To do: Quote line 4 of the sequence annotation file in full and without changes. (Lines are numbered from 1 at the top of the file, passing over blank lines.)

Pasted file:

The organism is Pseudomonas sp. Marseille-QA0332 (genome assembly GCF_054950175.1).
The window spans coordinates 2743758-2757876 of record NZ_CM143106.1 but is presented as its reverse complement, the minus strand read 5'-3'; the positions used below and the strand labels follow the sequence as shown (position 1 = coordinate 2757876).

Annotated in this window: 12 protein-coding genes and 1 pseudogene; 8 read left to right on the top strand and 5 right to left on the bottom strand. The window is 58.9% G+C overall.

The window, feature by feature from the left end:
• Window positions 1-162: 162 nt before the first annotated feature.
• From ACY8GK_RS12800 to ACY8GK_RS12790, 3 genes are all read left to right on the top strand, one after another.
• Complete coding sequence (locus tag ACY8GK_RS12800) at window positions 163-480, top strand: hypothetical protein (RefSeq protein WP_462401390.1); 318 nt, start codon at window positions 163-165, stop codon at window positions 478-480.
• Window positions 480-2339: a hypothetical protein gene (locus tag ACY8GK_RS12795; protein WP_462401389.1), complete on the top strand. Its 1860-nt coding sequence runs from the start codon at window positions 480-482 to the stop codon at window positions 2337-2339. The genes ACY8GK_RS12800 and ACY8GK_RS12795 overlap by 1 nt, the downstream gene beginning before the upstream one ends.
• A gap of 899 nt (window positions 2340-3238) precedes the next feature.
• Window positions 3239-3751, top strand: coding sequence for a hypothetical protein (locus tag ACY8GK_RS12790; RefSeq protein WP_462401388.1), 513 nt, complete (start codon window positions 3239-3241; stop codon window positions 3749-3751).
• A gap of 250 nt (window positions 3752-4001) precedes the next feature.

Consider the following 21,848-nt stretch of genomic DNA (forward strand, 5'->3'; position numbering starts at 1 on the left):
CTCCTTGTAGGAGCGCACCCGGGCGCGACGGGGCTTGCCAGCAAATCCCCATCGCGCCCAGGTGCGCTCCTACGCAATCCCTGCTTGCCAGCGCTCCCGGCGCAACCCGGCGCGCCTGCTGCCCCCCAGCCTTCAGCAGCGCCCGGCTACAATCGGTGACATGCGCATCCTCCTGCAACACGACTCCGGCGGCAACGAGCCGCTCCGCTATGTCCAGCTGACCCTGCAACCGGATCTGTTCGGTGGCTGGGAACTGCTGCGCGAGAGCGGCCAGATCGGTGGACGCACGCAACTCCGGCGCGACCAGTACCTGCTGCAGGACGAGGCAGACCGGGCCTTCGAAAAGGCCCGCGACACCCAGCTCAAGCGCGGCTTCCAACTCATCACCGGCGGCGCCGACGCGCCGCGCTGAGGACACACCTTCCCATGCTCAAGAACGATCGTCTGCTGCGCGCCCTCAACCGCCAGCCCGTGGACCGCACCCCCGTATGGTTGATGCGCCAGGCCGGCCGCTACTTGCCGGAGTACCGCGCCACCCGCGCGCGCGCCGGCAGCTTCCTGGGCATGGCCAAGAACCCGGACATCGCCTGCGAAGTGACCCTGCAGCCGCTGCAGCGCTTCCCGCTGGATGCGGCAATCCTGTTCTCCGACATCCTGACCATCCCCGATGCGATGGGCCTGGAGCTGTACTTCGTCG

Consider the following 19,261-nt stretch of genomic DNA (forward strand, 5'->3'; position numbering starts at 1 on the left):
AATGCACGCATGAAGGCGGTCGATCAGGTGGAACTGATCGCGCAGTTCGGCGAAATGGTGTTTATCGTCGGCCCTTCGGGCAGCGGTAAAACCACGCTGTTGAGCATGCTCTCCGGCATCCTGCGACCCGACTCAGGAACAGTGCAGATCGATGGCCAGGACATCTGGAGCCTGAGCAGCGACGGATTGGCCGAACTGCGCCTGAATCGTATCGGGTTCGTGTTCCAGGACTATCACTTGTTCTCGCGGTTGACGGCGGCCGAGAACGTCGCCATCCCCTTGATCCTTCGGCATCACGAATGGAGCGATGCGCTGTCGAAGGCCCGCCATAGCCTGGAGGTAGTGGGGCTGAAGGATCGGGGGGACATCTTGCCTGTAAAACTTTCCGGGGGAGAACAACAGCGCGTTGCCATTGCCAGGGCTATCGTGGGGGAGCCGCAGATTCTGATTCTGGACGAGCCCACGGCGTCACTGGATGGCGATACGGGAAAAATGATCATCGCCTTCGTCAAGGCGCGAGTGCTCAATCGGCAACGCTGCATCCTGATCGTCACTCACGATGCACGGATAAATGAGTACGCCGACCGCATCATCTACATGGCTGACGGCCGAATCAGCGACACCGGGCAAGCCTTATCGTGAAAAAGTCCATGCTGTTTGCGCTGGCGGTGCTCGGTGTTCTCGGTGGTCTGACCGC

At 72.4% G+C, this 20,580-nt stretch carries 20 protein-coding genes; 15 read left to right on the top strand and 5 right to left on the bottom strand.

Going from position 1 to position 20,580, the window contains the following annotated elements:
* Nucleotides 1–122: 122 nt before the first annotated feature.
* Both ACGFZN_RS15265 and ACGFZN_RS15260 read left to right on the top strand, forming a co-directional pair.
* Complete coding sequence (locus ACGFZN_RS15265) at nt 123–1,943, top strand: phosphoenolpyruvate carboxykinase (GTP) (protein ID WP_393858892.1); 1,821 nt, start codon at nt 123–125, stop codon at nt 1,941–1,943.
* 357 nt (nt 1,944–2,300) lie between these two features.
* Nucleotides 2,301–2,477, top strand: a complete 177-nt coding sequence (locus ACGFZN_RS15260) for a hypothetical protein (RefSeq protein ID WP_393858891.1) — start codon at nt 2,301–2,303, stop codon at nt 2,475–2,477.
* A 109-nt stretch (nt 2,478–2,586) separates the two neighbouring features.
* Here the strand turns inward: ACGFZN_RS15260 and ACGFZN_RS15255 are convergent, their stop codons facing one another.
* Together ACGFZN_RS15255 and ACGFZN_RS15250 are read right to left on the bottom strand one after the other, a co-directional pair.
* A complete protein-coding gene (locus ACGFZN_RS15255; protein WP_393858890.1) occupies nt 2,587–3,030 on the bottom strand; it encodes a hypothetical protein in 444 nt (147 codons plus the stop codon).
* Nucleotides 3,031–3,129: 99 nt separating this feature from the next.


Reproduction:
The window, feature by feature from the left end: